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Merlot Response to Sprinkler vs Drip Irrigation and Cluster Thinning
It is well known that water stress can be harmful to grapevines and fruit quality, but
recent research has shown that mild water stress can improve fruit quality for wine making. As a result, regulated deficit irrigation (RDI) is being widely adopted to cause and control vine water stress. Their adoption is not straight forward, however, because vineyards differ in climate, soil, vine vigor and crop load, all of which can affect vine water status. Recommended methods for implementing deficit irrigation differ in seasonal timing, and in the frequency, volume and spatial distribution of water applied, and little information is available to guide growers on which methods will work best under their vineyard conditions. The goal of our irrigation research is to characterize the interactions among irrigation practices, soil texture, vine vigor and crop load that affect fruit quality for wine making.
Currently most Okanagan vineyards use sprinklers for irrigation because the systems are
in place for frost control and experience has taught growers how to manage sprinkler irrigation to produce quality wine grapes. Although drip irrigation conserves substantial water and provides better control for imposing water deficits, conversion from sprinkler to drip irrigation may be risky in an environment with relative humidity levels as low as 15% and mid-summer temperatures that commonly reach 35 C. Root systems that have established under sprinkler irrigation may not respond well initially to the confined spatial distribution of moisture provided by a drip system.
We investigated how vines differ physiologically in response to sprinkler and drip
irrigation by studying how leaf function, including stomatal conductance and photosynthesis, is affected by the amount and spatial distribution of moisture in coarse- and fine-textured soils. An experiment was conducted with Merlot vines growing on loamy sand at Sunrock Vinyard near Osoyoos. A factorial combination of irrigation and cluster thinning treatments was applied in a split-plot design with irrigation treatments (sprinkler and drip) each applied to four 10-row x 30-vine main plots, and cluster thinning treatments (with and without) each applied to two two-vine subplots within each main plot. The drip-irrigated plots had been established by conversion from sprinkler irrigation in 2002.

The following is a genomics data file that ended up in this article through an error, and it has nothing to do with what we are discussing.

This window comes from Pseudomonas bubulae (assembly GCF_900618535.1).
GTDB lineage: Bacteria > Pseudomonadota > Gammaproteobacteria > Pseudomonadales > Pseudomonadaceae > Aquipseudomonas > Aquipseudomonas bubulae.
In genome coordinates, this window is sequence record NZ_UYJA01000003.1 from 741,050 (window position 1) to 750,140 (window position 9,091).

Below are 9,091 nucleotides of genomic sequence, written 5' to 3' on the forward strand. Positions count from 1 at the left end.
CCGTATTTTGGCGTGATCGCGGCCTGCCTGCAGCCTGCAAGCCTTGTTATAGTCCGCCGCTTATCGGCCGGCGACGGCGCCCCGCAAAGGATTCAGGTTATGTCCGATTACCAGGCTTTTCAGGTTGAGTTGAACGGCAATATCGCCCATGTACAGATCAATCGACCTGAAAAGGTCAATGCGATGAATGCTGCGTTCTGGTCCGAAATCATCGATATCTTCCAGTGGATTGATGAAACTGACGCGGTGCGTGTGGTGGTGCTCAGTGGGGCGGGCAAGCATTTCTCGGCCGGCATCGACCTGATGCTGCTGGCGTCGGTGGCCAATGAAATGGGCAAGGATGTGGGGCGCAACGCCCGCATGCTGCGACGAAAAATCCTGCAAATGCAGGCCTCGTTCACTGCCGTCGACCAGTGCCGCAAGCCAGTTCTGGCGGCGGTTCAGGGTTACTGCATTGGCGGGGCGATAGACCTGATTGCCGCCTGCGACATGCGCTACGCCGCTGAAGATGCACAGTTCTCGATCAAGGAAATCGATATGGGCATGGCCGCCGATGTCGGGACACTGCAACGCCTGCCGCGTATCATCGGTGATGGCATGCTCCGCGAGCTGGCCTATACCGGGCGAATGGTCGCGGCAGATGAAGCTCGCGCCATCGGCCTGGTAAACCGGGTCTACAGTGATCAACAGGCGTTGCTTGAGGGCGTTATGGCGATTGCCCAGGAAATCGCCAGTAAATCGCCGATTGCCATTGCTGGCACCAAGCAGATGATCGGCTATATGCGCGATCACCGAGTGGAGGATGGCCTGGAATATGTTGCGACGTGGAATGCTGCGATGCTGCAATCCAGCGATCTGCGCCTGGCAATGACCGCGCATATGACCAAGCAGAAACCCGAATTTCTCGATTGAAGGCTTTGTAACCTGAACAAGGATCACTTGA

Soil moisture was monitored at 15 cm increments to a depth of 60 cm using segmented
time domain reflectometry (TDR) probes (ESI, Victoria, B.C.) inserted 10 cm from emitters and 25 cm from vine trunks. Irrigation was applied when the average moisture level at 15-45 cm depth was depleted to 10%, and to wet the profile to a depth of ca.
45-50 cm. Sprinkler irrigation wet the soil profile through the entire vineyard surface while the drip emitters, spaced at 40 cm, wet 50-cm-wide ca.
spherical volumes which coalesced in the vine rows. Under this regime, drip irrigations were applied more frequently than sprinkler irrigations (31 times vs 23 times in 2003, and 21 vs 18 times in 2004) but the total amount of water applied was 2.7 times more under sprinkler irrigation than under drip irrigation.
All vines were shoot thinned in May to retain 20 shoots. Cluster thinning was applied
pre-veraison when berries were pea-sized, and removed the smaller cluster from shoots bearing two clusters.